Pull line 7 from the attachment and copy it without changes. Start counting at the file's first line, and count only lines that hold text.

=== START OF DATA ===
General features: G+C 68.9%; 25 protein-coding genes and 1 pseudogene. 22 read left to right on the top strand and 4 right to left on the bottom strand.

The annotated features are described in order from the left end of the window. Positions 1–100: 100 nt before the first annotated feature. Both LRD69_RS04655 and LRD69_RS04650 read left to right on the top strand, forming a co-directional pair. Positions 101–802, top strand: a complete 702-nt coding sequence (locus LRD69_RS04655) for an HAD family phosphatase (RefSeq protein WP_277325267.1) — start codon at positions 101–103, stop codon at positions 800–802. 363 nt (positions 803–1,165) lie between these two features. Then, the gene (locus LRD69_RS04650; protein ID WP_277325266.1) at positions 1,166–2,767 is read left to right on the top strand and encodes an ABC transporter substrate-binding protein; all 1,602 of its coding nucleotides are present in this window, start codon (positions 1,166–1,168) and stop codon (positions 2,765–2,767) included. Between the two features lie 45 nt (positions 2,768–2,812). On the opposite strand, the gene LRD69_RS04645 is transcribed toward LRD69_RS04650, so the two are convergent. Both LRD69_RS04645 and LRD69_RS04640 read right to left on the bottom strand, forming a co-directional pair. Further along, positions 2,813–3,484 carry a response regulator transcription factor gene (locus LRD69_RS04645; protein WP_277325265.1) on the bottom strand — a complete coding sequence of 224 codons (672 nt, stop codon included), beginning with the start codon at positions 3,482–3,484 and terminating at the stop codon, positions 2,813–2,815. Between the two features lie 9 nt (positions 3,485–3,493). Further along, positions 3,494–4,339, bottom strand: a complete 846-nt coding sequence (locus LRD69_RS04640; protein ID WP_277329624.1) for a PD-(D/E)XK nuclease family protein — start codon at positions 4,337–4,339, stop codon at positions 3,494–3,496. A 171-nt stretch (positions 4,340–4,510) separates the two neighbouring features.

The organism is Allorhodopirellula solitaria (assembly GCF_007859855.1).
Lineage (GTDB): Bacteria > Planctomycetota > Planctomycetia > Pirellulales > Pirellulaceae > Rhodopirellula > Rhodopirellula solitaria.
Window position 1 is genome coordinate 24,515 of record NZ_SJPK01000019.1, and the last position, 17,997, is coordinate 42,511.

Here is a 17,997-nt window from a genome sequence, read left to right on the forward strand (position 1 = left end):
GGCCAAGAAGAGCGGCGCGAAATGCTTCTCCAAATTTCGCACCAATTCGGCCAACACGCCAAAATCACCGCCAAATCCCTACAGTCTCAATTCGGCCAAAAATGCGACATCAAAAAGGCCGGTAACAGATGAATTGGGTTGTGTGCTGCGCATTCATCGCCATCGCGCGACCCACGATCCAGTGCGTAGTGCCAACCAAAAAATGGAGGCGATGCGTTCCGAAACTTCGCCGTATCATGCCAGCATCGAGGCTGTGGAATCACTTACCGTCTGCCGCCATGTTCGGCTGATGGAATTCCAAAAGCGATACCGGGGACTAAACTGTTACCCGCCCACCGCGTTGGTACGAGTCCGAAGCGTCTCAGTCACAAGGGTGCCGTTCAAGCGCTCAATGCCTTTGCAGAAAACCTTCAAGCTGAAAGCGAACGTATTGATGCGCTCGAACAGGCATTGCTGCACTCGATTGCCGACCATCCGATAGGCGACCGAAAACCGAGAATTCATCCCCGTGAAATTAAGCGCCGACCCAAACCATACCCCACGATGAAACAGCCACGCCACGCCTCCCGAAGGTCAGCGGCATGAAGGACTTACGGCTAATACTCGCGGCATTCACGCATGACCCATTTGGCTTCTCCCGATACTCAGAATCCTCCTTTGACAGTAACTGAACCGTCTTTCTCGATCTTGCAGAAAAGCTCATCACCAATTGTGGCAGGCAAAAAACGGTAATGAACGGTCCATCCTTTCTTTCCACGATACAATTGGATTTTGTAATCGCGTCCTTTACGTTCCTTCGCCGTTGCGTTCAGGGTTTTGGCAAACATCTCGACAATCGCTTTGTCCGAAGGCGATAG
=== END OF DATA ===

GGCCAAGAAGAGCGGCGCGAAATGCTTCTCCAAATTTCGCACCAATTCGGCCAACACGCCAAAATCACCGCCAAATCCCTACAGTCTCAATTCGGCCAAAAATGCGACATCAAAAAGGCCGGTAACAGATGAATTGGGTTGTGTGCTGCGCATTCATCGCCATCGCGCGACCCACGATCCAGTGCGTAGTGCCAACCAAAAAATGGAGGCGATGCGTTCCGAAACTTCGCCGTATCATGCCAGCATCGAGGCTGTGGAATCACTTACCGTCTGCCGCCATGTTCGGCTGATGGAATTCCAAAAGCGATACCGGGGACTAAACTGTTACCCGCCCACCGCGTTGGTACGAGTCCGAAGCGTCTCAGTCACAAGGGTGCCGTTCAAGCGCTCAATGCCTTTGCAGAAAACCTTCAAGCTGAAAGCGAACGTATTGATGCGCTCGAACAGGCATTGCTGCACTCGATTGCCGACCATCCGATAGGCGACCGAAAACCGAGAATTCATCCCCGTGAAATTAAGCGCCGACCCAAACCATACCCCACGATGAAACAGCCACGCCACGCCTCCCGAAGGTCAGCGGCATGAAGGACTTACGGCTAATACTCGCGGCATTCACGCATGACCCATTTGGCTTCTCCCGATACTCAGAATCCTCCTTTGACAGTAACTGAACCGTCTTTCTCGATCTTGCAGAAAAGCTCATCACCAATTGTGGCAGGCAAAAAACGGTAATGAACGGTCCATCCTTTCTTTCCACGATACAATTGGATTTTGTAATCGCGTCCTTTACGTTCCTTCGCCGTTGCGTTCAGGGTTTTGGCAAACATCTCGACAATCGCTTTGTCCGAAGGCGATAG